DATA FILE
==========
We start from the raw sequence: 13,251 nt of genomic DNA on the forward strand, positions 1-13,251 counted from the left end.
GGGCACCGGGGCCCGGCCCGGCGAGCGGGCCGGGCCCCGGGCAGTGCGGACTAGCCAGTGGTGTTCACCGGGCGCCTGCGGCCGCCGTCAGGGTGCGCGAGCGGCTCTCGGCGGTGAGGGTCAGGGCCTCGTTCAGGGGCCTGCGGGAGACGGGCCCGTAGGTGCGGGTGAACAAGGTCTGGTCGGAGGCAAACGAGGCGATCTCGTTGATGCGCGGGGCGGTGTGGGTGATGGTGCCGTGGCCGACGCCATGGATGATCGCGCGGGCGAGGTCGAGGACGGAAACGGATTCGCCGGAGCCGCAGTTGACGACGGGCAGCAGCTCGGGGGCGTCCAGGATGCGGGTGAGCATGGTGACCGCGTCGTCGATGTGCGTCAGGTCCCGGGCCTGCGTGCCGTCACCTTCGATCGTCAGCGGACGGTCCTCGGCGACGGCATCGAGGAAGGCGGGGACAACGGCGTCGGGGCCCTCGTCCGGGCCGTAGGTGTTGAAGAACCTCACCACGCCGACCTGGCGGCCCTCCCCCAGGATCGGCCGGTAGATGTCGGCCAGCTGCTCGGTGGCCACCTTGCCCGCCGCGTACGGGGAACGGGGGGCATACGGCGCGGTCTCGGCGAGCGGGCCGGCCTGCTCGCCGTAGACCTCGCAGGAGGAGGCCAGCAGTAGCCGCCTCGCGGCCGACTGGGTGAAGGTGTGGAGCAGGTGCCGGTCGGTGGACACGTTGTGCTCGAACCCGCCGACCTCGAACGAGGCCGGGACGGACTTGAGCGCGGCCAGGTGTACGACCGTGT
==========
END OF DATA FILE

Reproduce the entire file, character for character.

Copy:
We start from the raw sequence: 13,251 nt of genomic DNA on the forward strand, positions 1-13,251 counted from the left end.
GGGCACCGGGGCCCGGCCCGGCGAGCGGGCCGGGCCCCGGGCAGTGCGGACTAGCCAGTGGTGTTCACCGGGCGCCTGCGGCCGCCGTCAGGGTGCGCGAGCGGCTCTCGGCGGTGAGGGTCAGGGCCTCGTTCAGGGGCCTGCGGGAGACGGGCCCGTAGGTGCGGGTGAACAAGGTCTGGTCGGAGGCAAACGAGGCGATCTCGTTGATGCGCGGGGCGGTGTGGGTGATGGTGCCGTGGCCGACGCCATGGATGATCGCGCGGGCGAGGTCGAGGACGGAAACGGATTCGCCGGAGCCGCAGTTGACGACGGGCAGCAGCTCGGGGGCGTCCAGGATGCGGGTGAGCATGGTGACCGCGTCGTCGATGTGCGTCAGGTCCCGGGCCTGCGTGCCGTCACCTTCGATCGTCAGCGGACGGTCCTCGGCGACGGCATCGAGGAAGGCGGGGACAACGGCGTCGGGGCCCTCGTCCGGGCCGTAGGTGTTGAAGAACCTCACCACGCCGACCTGGCGGCCCTCCCCCAGGATCGGCCGGTAGATGTCGGCCAGCTGCTCGGTGGCCACCTTGCCCGCCGCGTACGGGGAACGGGGGGCATACGGCGCGGTCTCGGCGAGCGGGCCGGCCTGCTCGCCGTAGACCTCGCAGGAGGAGGCCAGCAGTAGCCGCCTCGCGGCCGACTGGGTGAAGGTGTGGAGCAGGTGCCGGTCGGTGGACACGTTGTGCTCGAACCCGCCGACCTCGAACGAGGCCGGGACGGACTTGAGCGCGGCCAGGTGTACGACCGTGT